The Census Bureau has released a new report that shows California has one of the lowest rates in the country for voter registration and voter turnout. The Golden State has 27.4 million voting-age residents, but of those eligible voters, only around 50 percent were registered to cast their ballots during the 2010 elections. For the sake of comparison, the national average is 59.8 percent. And when it comes to the turnout rate for the state’s registered voters, only 39.2 percent of voting-age residents show up at the polls, which is one of the lowest rates in the nation (but not the lowest). Texas actually had the lowest rate in the country at 31.4 percent.
So why are California’s voter rates so poor? One big factor is that a large part of our population is comprised of non-citizens. In more diverse states like California and Texas, voter participation is generally lower due to low levels of citizenship for many ethnic groups. But Joe Matthews over at Prop Zero argues there are other determining factors:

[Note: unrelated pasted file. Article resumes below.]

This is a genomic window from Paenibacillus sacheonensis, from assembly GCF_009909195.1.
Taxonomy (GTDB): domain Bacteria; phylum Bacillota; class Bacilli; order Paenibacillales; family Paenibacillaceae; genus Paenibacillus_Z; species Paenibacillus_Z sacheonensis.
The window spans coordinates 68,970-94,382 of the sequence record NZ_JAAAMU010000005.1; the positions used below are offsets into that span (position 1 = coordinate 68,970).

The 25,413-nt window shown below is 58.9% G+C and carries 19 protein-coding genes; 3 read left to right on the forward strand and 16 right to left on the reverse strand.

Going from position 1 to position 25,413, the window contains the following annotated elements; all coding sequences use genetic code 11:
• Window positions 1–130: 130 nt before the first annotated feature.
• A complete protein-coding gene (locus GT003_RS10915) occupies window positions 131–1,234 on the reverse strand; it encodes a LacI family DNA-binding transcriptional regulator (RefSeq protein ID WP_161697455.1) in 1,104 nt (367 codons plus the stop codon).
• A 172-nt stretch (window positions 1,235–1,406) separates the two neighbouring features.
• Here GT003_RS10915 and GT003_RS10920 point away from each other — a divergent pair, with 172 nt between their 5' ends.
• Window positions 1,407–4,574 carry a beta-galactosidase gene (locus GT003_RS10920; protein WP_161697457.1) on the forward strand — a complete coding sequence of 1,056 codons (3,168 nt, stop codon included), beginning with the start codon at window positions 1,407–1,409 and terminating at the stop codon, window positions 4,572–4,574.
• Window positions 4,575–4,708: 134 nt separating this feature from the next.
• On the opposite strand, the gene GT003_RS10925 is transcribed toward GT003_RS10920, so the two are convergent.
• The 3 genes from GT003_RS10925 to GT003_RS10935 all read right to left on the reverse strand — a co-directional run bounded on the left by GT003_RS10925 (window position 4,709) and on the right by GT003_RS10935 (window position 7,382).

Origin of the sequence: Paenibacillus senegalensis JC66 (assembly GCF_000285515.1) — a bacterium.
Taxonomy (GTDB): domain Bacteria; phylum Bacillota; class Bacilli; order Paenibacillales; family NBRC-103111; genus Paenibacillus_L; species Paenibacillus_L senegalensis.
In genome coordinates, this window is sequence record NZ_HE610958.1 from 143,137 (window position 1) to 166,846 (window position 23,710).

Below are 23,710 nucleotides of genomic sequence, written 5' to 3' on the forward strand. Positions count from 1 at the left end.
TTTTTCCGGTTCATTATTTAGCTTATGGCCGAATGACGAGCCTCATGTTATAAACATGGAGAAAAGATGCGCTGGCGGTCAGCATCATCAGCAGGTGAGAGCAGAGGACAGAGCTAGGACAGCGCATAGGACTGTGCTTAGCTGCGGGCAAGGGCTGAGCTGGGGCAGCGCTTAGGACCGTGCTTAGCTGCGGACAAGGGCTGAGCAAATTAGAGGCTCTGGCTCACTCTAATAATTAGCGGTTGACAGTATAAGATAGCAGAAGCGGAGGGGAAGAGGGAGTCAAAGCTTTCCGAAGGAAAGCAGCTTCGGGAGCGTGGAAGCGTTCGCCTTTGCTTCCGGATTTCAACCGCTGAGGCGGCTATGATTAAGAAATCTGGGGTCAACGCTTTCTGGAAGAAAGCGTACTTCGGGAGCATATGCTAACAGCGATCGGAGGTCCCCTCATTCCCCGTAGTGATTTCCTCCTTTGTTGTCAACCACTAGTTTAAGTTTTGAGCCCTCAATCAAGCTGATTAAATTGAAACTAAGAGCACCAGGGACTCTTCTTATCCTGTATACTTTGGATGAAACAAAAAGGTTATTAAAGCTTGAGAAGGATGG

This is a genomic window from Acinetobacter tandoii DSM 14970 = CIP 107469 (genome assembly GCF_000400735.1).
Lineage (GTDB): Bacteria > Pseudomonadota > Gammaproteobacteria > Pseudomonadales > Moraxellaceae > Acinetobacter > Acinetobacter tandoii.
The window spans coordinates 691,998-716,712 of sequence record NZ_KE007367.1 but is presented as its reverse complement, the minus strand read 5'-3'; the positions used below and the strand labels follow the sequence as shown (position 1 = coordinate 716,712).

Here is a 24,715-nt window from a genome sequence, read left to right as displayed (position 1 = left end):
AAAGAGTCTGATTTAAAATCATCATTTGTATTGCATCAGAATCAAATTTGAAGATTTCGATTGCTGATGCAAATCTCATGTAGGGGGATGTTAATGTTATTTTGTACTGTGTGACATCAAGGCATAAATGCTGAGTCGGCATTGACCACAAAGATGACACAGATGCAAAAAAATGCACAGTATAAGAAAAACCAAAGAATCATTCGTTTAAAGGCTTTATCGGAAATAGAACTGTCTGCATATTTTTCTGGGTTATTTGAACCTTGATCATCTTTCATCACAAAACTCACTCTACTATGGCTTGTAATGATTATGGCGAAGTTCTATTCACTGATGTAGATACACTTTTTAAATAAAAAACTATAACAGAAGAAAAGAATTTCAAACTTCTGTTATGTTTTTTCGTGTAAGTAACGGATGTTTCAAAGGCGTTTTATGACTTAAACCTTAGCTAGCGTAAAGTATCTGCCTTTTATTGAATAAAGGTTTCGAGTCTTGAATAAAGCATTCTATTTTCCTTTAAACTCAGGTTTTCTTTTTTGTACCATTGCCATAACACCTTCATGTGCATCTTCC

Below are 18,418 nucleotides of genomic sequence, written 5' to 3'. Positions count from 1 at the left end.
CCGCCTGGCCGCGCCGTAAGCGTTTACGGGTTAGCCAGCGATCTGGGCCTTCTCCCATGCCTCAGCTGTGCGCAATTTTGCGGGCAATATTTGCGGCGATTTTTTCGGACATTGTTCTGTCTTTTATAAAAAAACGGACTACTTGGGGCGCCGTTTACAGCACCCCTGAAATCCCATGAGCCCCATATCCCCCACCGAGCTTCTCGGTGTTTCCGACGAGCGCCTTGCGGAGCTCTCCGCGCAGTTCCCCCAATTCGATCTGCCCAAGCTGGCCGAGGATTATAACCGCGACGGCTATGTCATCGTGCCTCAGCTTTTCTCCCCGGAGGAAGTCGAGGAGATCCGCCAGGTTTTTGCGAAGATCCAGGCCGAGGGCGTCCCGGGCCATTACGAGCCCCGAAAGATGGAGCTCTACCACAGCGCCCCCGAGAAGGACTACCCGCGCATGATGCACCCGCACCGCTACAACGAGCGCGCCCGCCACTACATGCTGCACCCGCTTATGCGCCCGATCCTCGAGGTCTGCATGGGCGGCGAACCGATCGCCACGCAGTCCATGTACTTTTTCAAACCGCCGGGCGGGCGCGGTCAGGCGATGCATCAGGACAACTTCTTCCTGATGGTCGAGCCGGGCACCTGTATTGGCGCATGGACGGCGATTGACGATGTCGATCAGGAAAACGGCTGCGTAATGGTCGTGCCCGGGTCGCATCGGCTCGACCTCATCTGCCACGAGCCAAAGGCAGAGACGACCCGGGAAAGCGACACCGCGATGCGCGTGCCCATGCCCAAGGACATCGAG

“Why don't Californians do better? The short answer is: political participation appears to be a product of social connection, and Californians are not connected closely to each other. People who study civic engagement ask questions like: Do you eat dinner often with your family? Do you know and work on community problems with your neighbors? Does your family discuss current events? The answers to those questions tend to be yes in places with high levels of voter registration and participation. But Californians, according to surveys like the California Civic Health Index, are less connected to their families and communities on these kinds of measures.”
See more here.